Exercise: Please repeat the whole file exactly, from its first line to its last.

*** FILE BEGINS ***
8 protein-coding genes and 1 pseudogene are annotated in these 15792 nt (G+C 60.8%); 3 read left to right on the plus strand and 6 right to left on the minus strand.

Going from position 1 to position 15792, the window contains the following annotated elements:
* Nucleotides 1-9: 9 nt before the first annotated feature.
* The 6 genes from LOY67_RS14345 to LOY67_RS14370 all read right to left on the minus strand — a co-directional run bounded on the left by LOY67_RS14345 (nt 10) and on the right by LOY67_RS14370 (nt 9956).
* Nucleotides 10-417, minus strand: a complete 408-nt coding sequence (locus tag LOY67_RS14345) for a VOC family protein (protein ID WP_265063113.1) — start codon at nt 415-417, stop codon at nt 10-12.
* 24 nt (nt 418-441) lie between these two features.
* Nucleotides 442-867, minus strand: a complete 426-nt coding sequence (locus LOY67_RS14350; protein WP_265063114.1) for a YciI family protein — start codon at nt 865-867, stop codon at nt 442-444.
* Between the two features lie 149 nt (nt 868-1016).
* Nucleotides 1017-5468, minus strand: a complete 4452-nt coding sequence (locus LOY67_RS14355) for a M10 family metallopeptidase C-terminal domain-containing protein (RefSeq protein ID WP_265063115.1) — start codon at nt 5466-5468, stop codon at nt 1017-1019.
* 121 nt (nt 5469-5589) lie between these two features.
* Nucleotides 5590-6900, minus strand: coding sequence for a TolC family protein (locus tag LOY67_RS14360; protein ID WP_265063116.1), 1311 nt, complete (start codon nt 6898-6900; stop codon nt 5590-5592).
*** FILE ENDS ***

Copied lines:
8 protein-coding genes and 1 pseudogene are annotated in these 15792 nt (G+C 60.8%); 3 read left to right on the plus strand and 6 right to left on the minus strand.

Going from position 1 to position 15792, the window contains the following annotated elements:
* Nucleotides 1-9: 9 nt before the first annotated feature.
* The 6 genes from LOY67_RS14345 to LOY67_RS14370 all read right to left on the minus strand — a co-directional run bounded on the left by LOY67_RS14345 (nt 10) and on the right by LOY67_RS14370 (nt 9956).
* Nucleotides 10-417, minus strand: a complete 408-nt coding sequence (locus tag LOY67_RS14345) for a VOC family protein (protein ID WP_265063113.1) — start codon at nt 415-417, stop codon at nt 10-12.
* 24 nt (nt 418-441) lie between these two features.
* Nucleotides 442-867, minus strand: a complete 426-nt coding sequence (locus LOY67_RS14350; protein WP_265063114.1) for a YciI family protein — start codon at nt 865-867, stop codon at nt 442-444.
* Between the two features lie 149 nt (nt 868-1016).
* Nucleotides 1017-5468, minus strand: a complete 4452-nt coding sequence (locus LOY67_RS14355) for a M10 family metallopeptidase C-terminal domain-containing protein (RefSeq protein ID WP_265063115.1) — start codon at nt 5466-5468, stop codon at nt 1017-1019.
* 121 nt (nt 5469-5589) lie between these two features.
* Nucleotides 5590-6900, minus strand: coding sequence for a TolC family protein (locus tag LOY67_RS14360; protein ID WP_265063116.1), 1311 nt, complete (start codon nt 6898-6900; stop codon nt 5590-5592).